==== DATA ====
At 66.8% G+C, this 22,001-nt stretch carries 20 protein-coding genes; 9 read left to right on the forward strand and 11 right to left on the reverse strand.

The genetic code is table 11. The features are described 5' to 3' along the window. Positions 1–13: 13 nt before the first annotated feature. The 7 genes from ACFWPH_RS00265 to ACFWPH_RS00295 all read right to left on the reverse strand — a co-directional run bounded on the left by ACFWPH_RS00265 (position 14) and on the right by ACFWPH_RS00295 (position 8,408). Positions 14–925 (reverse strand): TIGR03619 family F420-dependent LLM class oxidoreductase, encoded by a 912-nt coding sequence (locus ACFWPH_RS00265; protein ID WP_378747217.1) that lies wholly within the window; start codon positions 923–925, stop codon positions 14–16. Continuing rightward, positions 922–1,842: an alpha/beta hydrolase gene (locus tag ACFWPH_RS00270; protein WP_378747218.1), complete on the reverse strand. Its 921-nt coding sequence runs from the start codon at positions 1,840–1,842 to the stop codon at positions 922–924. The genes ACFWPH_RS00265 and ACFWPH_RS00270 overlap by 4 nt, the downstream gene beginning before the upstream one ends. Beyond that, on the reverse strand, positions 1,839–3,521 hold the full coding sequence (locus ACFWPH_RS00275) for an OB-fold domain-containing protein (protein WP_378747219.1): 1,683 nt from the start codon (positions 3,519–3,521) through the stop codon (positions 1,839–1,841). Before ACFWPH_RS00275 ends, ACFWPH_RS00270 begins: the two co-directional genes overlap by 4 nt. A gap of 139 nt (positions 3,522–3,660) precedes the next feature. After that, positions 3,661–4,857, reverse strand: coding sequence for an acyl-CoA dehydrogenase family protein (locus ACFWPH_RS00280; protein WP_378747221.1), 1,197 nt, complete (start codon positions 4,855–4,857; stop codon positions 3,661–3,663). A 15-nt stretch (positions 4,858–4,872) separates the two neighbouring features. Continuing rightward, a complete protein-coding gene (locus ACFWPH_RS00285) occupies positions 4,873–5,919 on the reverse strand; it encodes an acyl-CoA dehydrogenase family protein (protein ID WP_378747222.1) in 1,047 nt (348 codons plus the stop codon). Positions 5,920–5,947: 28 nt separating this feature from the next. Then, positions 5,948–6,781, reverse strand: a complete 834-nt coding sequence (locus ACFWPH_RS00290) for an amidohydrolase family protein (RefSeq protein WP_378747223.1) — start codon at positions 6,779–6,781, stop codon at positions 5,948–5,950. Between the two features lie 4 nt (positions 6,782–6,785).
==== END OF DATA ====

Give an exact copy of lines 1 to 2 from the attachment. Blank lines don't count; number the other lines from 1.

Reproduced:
At 66.8% G+C, this 22,001-nt stretch carries 20 protein-coding genes; 9 read left to right on the forward strand and 11 right to left on the reverse strand.

The genetic code is table 11. The features are described 5' to 3' along the window. Positions 1–13: 13 nt before the first annotated feature. The 7 genes from ACFWPH_RS00265 to ACFWPH_RS00295 all read right to left on the reverse strand — a co-directional run bounded on the left by ACFWPH_RS00265 (position 14) and on the right by ACFWPH_RS00295 (position 8,408). Positions 14–925 (reverse strand): TIGR03619 family F420-dependent LLM class oxidoreductase, encoded by a 912-nt coding sequence (locus ACFWPH_RS00265; protein ID WP_378747217.1) that lies wholly within the window; start codon positions 923–925, stop codon positions 14–16. Continuing rightward, positions 922–1,842: an alpha/beta hydrolase gene (locus tag ACFWPH_RS00270; protein WP_378747218.1), complete on the reverse strand. Its 921-nt coding sequence runs from the start codon at positions 1,840–1,842 to the stop codon at positions 922–924. The genes ACFWPH_RS00265 and ACFWPH_RS00270 overlap by 4 nt, the downstream gene beginning before the upstream one ends. Beyond that, on the reverse strand, positions 1,839–3,521 hold the full coding sequence (locus ACFWPH_RS00275) for an OB-fold domain-containing protein (protein WP_378747219.1): 1,683 nt from the start codon (positions 3,519–3,521) through the stop codon (positions 1,839–1,841). Before ACFWPH_RS00275 ends, ACFWPH_RS00270 begins: the two co-directional genes overlap by 4 nt. A gap of 139 nt (positions 3,522–3,660) precedes the next feature. After that, positions 3,661–4,857, reverse strand: coding sequence for an acyl-CoA dehydrogenase family protein (locus ACFWPH_RS00280; protein WP_378747221.1), 1,197 nt, complete (start codon positions 4,855–4,857; stop codon positions 3,661–3,663). A 15-nt stretch (positions 4,858–4,872) separates the two neighbouring features. Continuing rightward, a complete protein-coding gene (locus ACFWPH_RS00285) occupies positions 4,873–5,919 on the reverse strand; it encodes an acyl-CoA dehydrogenase family protein (protein ID WP_378747222.1) in 1,047 nt (348 codons plus the stop codon). Positions 5,920–5,947: 28 nt separating this feature from the next. Then, positions 5,948–6,781, reverse strand: a complete 834-nt coding sequence (locus ACFWPH_RS00290) for an amidohydrolase family protein (RefSeq protein WP_378747223.1) — start codon at positions 6,779–6,781, stop codon at positions 5,948–5,950. Between the two features lie 4 nt (positions 6,782–6,785).